The sun and several other sources emit a form of electromagnetic radiation called ultraviolet light. Ultraviolet light is emitted in different wavelengths and frequencies depending on its source. There are two main types of ultraviolet rays that can cause the kind of cellular damage that results in skin cancers, including Merkel cell carcinoma. UVA rays are potent high-energy rays with a significant aging effect on the skin and have the ability to cause skin cancers. UVB rays are the most damaging form of high-energy ultraviolet rays that cause direct damage to the human and animal cellular DNA. Ultraviolet rays also have an adverse effect on the process of cellular repair. This adverse effect gives the mutated cells the opportunity to learn how to evade cellular apoptosis or death. Because ultraviolet radiation is so damaging to the cells and their DNA, it is known to be the most significant risk factor that increases an individual's chance of developing Merkel cell carcinoma. The best way to prevent Merkel cell carcinoma is to reduce exposure to ultraviolet radiation. Exposure to ultraviolet light is greater in areas located at higher altitudes, in conditions of minimal cloud cover, in areas closer to the equator, during certain seasons, and at specific times during the day.

Weakened Immune System

A weakened immune system can cause an individual to be more susceptible to developing Merkel cell carcinoma because of the Merkel cell polyomavirus (MCV). About eighty percent of Merkel cell carcinoma patients present with MCV in their cancer cells. It is common for an individual to contract the Merkel cell polyomavirus at some point in their lifetime, but it rarely causes any noticeable symptoms or complications. A healthy individual's immune system is able to keep MCV at bay when and if the virus is encountered. However, a patient with a compromised immune system due to medication, disease, or genetics is unable to stop the virus from growing beyond control. When a patient's weakened immune system allows the Merkel cell polyomavirus to flourish, the virus invades cells and causes them to produce a particular protein. This specific protein has the ability to deactivate numerous tumor suppressor genes that are responsible for the inhibition of cancerous cell growth. This mechanism that occurs between MCV and a compromised immune system can increase an individual's risk for developing Merkel cell carcinoma.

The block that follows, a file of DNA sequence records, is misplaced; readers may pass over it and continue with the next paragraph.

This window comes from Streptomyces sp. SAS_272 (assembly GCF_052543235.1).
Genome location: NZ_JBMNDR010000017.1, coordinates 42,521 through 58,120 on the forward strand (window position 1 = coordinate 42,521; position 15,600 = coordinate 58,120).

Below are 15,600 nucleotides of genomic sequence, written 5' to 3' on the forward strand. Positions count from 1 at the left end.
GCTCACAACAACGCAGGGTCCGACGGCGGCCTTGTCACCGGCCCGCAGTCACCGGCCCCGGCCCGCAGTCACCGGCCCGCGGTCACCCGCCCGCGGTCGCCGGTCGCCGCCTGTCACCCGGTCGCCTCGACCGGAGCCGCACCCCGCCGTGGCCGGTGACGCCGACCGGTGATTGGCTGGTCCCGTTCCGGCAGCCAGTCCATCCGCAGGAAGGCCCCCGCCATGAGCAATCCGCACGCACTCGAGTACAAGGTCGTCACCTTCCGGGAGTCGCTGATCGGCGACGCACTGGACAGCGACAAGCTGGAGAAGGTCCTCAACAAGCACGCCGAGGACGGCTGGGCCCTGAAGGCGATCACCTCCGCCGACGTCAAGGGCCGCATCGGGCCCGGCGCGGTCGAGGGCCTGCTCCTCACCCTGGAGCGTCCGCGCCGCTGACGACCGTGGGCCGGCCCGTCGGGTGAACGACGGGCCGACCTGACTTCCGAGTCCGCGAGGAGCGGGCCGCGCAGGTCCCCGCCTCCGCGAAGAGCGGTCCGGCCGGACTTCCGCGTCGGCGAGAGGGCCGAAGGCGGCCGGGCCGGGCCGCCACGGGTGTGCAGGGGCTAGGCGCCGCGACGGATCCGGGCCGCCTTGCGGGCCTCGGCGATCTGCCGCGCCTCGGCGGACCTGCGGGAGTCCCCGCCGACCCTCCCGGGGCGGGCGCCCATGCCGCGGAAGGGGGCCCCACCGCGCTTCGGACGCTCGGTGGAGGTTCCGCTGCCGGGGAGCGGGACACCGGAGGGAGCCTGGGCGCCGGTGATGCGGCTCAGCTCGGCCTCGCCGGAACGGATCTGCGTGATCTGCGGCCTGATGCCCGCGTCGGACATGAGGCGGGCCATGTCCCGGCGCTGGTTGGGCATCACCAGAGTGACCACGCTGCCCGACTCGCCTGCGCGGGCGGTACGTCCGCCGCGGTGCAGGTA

Older Age

Individuals of advanced age have a higher probability of developing Merkel cell carcinoma. Eighty percent of all patients affected by Merkel cell carcinoma are older than seventy. A few mechanisms contribute to the increased risk factor of advanced age. Individuals who are older have had more cumulative sun exposure than younger individuals. This prolonged exposure to ultraviolet radiation means older individuals are more likely to have sustained more damage to their skin cells. More damaged skin cells indicate older individuals also have more pre-cancerous skin cells. In addition, the immune system begins to decline in function as an individual reaches an advanced age. This decline means the immune system is not able to target and clear abnormal cells very well before they begin to grow into a malignant tumor. In addition, the decline in immune function can allow the Merkel cell polyomavirus to grow if it is encountered or already present. These mechanisms may increase an individual's risk of developing Merkel cell carcinoma independently, or they may do so in combination with each other.